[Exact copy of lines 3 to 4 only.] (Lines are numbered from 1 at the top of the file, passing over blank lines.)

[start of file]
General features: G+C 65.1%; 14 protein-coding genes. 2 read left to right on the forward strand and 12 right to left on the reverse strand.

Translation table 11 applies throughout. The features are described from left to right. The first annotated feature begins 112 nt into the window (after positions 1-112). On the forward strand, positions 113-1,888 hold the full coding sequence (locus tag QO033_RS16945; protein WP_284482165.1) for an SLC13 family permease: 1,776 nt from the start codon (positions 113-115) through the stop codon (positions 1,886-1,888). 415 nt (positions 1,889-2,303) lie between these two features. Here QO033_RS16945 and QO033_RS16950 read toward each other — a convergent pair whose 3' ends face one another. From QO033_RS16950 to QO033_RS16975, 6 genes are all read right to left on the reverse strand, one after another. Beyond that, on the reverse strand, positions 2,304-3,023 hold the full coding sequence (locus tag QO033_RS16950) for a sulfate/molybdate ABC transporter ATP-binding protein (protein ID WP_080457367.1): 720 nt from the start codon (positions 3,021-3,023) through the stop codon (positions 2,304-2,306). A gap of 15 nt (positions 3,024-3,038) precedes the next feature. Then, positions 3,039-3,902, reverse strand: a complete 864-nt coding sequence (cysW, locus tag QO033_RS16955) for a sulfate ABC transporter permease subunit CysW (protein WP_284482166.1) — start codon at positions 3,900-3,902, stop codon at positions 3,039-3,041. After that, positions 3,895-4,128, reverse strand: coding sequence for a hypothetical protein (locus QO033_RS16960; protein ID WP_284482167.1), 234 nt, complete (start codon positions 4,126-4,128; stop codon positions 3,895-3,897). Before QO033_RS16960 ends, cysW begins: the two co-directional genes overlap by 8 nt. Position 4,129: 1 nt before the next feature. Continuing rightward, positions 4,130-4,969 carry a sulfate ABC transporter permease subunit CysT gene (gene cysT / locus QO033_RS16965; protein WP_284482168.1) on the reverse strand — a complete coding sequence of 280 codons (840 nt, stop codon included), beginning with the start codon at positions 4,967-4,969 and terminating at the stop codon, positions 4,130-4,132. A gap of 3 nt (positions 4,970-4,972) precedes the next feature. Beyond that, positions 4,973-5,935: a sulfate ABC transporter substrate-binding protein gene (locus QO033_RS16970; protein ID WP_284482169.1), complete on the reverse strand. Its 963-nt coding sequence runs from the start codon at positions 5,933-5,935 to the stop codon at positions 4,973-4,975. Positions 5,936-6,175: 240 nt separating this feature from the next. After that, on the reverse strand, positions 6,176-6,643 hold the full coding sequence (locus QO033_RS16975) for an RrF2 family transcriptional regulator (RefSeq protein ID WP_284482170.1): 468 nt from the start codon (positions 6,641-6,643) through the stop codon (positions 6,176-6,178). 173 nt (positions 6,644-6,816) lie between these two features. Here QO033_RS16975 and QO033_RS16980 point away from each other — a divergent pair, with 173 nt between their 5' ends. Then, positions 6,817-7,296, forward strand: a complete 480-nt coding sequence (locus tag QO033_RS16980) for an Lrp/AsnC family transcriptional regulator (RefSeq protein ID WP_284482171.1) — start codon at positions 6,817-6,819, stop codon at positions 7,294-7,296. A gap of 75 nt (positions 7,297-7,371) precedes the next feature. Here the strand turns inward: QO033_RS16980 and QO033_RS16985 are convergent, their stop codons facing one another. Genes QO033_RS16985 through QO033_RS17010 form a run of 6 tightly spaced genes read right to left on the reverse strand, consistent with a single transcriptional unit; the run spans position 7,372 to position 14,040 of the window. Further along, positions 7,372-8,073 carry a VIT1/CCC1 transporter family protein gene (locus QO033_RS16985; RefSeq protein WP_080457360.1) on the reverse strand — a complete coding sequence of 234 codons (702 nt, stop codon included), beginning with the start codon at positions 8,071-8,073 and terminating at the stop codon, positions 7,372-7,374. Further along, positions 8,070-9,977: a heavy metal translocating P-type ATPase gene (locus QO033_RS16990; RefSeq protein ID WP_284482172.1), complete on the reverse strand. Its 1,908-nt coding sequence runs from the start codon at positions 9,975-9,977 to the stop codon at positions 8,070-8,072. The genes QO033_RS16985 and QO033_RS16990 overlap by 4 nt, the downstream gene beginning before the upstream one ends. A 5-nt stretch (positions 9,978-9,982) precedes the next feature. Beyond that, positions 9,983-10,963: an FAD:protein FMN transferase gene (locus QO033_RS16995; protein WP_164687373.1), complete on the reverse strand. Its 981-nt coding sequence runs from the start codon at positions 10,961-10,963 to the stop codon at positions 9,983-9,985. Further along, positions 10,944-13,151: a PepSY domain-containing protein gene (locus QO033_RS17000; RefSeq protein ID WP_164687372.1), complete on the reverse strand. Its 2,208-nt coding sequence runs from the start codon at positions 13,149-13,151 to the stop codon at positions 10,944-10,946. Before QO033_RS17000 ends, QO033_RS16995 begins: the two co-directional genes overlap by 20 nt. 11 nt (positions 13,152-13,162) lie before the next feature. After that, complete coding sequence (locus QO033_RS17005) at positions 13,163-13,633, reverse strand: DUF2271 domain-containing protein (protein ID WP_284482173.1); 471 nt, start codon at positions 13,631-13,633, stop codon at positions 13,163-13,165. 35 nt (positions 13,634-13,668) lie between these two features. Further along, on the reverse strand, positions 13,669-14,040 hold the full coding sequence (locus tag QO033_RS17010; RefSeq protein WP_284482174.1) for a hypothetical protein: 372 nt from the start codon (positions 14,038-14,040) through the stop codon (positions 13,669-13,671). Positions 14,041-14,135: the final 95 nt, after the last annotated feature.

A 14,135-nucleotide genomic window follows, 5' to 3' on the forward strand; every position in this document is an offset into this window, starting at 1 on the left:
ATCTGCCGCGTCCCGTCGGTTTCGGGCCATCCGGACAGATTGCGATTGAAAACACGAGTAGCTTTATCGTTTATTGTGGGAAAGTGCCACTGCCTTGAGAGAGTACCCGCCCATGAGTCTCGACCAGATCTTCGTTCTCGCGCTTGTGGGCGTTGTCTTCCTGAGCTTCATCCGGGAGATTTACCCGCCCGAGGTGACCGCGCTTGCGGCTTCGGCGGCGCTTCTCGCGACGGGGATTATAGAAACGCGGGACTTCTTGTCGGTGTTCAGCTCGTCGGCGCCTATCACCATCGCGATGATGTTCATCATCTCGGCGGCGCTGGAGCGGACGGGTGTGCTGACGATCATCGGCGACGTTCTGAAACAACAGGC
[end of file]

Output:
A 14,135-nucleotide genomic window follows, 5' to 3' on the forward strand; every position in this document is an offset into this window, starting at 1 on the left:
ATCTGCCGCGTCCCGTCGGTTTCGGGCCATCCGGACAGATTGCGATTGAAAACACGAGTAGCTTTATCGTTTATTGTGGGAAAGTGCCACTGCCTTGAGAGAGTACCCGCCCATGAGTCTCGACCAGATCTTCGTTCTCGCGCTTGTGGGCGTTGTCTTCCTGAGCTTCATCCGGGAGATTTACCCGCCCGAGGTGACCGCGCTTGCGGCTTCGGCGGCGCTTCTCGCGACGGGGATTATAGAAACGCGGGACTTCTTGTCGGTGTTCAGCTCGTCGGCGCCTATCACCATCGCGATGATGTTCATCATCTCGGCGGCGCTGGAGCGGACGGGTGTGCTGACGATCATCGGCGACGTTCTGAAACAACAGGC